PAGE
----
Huge Jump From 2021
China's air-delivered, land-based, and sea-based nuclear weapons constitute the three legs of its nascent nuclear triad. The total number of Chinese ICBM launchers exceeded 450. These include training launchers, new launchers under construction, and operational launchers. Approximately 142 of these are thought to be operational, according to the SIPRI estimates. This assessment falls much in line with what the US DoD assessed in 2022. The Pentagon had estimated that, as of the end of 2021, China had 300 ICBM launchers with as many missiles in its inventory. This estimate probably included launchers still under construction and missiles in production for them.
The jump seen between the US DoD's assessments of 2021 and 2022 triggered a congressional notification from US Strategic Command. It stated that China had surpassed the US in its total ICBM launchers (but not in deployed ICBMs or warheads assigned to ICBMs). In case China eventually fills each of the silos under construction with a single-warhead missile, it would have the capacity to deploy approximately 560 warheads on its ICBMs. Further, the number of warheads could rise to approximately 1,200. This would occur if China fills each silo with a missile equipped with three multiple independently targetable re-entry vehicles (MIRVs).
Nuclear Weapons in China's Military Doctrine
However, as of January 2023, it was still unclear how Beijing ultimately planned to operate its new silos. For example, questions remained on whether China would fill them all, how many warheads each missile would carry, and whether a portion of them could potentially have conventional strike roles. China has four basic types of ICBMs, namely the DF-4, the DF-5, the DF-31, and the DF-41, with variants of each type. Most have a single warhead. However, China also has a small but growing number of ICBMs that can deliver multiple warheads.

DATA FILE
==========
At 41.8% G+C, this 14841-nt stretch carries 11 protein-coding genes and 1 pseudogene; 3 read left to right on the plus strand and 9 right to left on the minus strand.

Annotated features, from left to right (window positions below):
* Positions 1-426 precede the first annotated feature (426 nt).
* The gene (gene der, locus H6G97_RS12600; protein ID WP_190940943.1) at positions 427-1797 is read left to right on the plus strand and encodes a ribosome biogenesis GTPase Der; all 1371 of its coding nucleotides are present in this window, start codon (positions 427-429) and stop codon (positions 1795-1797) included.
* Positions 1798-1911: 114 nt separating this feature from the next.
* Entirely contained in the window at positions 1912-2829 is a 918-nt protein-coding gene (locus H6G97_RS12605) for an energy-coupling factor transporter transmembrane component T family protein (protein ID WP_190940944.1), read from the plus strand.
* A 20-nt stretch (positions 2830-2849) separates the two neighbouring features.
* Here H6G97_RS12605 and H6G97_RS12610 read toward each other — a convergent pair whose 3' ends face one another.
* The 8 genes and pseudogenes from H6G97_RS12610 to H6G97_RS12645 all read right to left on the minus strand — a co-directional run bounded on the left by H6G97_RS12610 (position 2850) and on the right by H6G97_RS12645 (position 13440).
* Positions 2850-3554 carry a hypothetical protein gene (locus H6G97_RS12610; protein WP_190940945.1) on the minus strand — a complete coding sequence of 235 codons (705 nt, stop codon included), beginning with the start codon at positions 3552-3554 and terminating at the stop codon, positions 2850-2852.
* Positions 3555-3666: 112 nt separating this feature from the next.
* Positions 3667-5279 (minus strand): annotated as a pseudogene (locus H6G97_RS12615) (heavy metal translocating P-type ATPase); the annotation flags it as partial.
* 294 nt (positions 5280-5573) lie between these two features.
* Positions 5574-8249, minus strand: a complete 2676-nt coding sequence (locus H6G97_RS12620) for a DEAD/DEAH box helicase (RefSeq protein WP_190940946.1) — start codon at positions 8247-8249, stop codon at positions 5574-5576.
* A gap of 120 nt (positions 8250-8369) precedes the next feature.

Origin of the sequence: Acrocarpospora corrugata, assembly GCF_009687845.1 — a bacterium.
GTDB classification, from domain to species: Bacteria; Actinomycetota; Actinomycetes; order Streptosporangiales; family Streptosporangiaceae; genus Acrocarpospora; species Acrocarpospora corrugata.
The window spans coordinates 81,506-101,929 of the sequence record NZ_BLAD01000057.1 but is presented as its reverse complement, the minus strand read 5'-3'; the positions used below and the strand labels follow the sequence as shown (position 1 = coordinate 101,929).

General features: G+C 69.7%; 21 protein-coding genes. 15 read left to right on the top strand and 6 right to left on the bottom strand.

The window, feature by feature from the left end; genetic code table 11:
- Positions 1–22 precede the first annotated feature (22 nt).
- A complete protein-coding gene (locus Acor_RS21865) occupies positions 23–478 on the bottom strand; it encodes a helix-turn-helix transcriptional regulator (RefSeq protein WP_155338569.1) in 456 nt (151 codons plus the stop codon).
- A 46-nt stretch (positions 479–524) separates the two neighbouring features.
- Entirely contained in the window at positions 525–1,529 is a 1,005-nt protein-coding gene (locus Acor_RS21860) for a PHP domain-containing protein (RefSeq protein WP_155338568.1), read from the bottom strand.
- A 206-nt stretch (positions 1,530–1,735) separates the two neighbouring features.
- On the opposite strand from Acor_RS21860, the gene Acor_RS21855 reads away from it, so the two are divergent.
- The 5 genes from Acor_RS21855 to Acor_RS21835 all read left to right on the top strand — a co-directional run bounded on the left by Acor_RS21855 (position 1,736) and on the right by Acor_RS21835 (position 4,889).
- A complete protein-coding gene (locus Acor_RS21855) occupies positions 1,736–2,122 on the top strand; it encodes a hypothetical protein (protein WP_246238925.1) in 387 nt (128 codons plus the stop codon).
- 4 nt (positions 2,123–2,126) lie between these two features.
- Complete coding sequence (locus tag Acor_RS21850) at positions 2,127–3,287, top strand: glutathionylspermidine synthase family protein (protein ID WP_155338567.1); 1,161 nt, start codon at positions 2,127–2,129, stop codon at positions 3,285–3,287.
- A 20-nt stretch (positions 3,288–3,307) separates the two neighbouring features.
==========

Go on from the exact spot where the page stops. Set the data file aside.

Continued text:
The latest nuclear warhead figures can be read in correlation to China's steady nuclear modernization graph. They underscore the criticality of the role of nuclear weapons in Chinese military doctrine and its longstanding goals. Furthermore, they highlight the role of nuclear weapons in the overall ramifications for Asia and beyond. Most importantly, the figures debunk the declared claim of the Chinese government of "maintaining nuclear capabilities at the minimum level required to safeguard national security."
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Author: Dr Monika Chansoria
Dr Monika Chansoria is a Senior Fellow at The Japan Institute of International Affairs in Tokyo and the author of five books on Asian security. The views expressed here are those of the author and do not reflect the views of any organization with which the author is affiliated. Follow her column, "All Politics is Global" on JAPAN Forward, and on Twitter @MonikaChansoria.